Via MFP, six months after the birth of Trumpmania, this is what finally raised a red flag? Trump arguing that Cruz is a bit of a “maniac” for taking on the entire Senate when it might pose a problem for a president who’ll need friends in Congress to help him pass his agenda?
Guy Benson wrote this last week about Trump’s many admirers in conservative talk radio:
Here’s how the coy game has worked: When Trump is right, they praise him. Fine. When Trump is factually wrong, while making an argument that may contain a “larger truth,” they justify his inaccuracies. When Trump lies, they deflect and excuse. And when Trump does something indefensible, they side-step the substance, resorting to marveling at how masterful he is at “driving a narrative,” playing the media, and aggravating all the ‘right’ people. Sure, he may be a sloppy, impulsive, non-conservative ignoramus on actual policy, but at least “he fights” in a manner that gratifies our audience’s political id; plus, “without him, we wouldn’t even be talking about [fill in the blank]!” There’s never an explicit endorsement, mind you, just loads of adulation. And airtime.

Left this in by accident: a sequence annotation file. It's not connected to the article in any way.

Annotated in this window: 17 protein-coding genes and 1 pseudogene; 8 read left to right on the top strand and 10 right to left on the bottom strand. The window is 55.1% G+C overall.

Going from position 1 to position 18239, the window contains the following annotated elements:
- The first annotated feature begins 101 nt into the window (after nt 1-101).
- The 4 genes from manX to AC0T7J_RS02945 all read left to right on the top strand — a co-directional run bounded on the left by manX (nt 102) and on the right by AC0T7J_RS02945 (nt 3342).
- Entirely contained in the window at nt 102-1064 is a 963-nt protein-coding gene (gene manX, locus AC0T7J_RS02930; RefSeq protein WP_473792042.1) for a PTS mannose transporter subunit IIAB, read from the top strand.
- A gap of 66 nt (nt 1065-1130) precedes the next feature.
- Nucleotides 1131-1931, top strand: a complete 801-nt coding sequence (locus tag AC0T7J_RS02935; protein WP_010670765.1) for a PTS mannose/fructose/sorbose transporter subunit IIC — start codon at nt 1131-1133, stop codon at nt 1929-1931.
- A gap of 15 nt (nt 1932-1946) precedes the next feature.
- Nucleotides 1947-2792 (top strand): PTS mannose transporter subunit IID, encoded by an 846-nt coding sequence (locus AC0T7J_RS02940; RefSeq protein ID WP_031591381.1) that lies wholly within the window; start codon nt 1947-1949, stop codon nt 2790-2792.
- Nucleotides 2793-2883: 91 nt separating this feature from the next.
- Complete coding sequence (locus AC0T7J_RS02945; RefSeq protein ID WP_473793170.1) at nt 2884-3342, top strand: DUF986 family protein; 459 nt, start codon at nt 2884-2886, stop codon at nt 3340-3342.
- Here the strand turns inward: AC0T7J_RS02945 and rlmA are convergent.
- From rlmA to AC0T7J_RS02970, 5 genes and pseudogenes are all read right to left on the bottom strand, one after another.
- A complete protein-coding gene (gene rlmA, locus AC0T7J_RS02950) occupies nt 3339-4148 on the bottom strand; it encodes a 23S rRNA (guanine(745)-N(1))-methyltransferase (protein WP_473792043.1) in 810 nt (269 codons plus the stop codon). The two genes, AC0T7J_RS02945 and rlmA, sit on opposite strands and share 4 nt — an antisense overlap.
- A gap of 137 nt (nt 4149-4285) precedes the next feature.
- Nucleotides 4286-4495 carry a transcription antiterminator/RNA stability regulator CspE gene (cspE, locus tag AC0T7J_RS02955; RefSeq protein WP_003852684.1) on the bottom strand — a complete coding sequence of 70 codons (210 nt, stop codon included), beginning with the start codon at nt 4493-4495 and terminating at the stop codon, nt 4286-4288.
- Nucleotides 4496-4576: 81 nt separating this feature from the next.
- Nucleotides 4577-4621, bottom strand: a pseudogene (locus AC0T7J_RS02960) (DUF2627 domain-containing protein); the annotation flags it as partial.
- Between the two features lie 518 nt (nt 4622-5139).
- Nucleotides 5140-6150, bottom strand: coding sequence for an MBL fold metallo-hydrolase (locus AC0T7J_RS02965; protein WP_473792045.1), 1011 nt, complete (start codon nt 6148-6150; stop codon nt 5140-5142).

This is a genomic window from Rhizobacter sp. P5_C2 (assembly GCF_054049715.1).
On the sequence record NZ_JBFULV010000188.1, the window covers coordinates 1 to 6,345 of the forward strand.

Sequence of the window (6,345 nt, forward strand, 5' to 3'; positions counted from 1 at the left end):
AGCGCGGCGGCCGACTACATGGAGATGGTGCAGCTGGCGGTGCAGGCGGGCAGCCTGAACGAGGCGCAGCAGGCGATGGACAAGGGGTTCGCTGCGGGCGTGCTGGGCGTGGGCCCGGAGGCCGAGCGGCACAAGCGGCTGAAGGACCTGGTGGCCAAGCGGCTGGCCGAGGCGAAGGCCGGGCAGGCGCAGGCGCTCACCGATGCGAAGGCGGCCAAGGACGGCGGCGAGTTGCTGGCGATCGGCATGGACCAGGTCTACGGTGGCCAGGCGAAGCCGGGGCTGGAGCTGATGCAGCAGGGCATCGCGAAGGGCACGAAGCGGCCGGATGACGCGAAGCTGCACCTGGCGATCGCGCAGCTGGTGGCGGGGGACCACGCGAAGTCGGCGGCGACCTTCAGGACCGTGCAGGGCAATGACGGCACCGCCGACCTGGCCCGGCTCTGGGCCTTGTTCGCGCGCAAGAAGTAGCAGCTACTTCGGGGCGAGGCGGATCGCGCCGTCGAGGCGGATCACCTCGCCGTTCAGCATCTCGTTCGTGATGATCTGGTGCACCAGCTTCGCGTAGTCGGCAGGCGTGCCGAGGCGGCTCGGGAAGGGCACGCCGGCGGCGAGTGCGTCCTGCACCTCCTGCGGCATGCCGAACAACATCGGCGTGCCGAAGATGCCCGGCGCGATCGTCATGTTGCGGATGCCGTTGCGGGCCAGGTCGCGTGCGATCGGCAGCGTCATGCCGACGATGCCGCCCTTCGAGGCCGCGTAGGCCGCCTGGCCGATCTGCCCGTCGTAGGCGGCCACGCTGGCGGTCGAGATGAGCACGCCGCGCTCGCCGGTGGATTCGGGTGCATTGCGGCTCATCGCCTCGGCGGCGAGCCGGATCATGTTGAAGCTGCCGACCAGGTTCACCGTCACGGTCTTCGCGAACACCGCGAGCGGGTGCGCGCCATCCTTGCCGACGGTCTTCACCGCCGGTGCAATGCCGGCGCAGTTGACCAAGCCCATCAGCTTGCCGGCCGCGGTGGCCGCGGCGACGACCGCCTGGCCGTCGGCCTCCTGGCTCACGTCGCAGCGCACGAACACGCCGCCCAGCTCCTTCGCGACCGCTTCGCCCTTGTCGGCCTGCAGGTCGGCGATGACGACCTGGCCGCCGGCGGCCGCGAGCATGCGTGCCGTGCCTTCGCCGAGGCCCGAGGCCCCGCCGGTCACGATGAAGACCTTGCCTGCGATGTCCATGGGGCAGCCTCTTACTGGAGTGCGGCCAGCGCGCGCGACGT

A nice description of how things have worked so far, but not today. Rush could have left it at calling Trump’s attack a “huge mistake” but he goes so far here as to say that if you think Trump’s a “genuine conservative,” which apparently some people do, this should probably cure you of that notion.
Often on Twitter lately you’ll find righties urging Cruz to hit Trump for being an egregious RINO and nearly as often you’ll find Cruz fans responding with, “You’d like that, wouldn’t you? A Trump/Cruz fight would be quite a boost for your boy Rubio.” Cruz himself alluded to that on Friday when he said “the establishment” wants a cage match between him and Trump. Some do, sure, and as soon as Cruz is finished with taking down Trump, they’ll turn on Cruz as also unacceptably “extreme” and start pushing Rubio. But some Trump critics want Cruz to engage, I think, because they believe that’s the only way to get conservative opinion-makers to finally start targeting Trump, which might loosen his hold on some of the tea partiers who prefer him (for the moment). It’s not about boosting Rubio, it’s just about finishing Trump. He could finish himself off and “prove” he’s a RINO by attacking a true-conservative sacred cow, but there’s no reason to think he will at this point. Trump’s been pretty savvy about passing the right’s major litmus tests: He’ll cross them on a boutique issue like eminent domain but on cultural meat-and-potatoes subjects like abortion, guns, and Christianity (the Bible’s the only book ever written that’s better than his own, you know), he toes the line. He’s not going to go out there and say that Ronald Reagan was a terrible president. He has a decent enough sense of what’s disqualifying in the primary and what isn’t.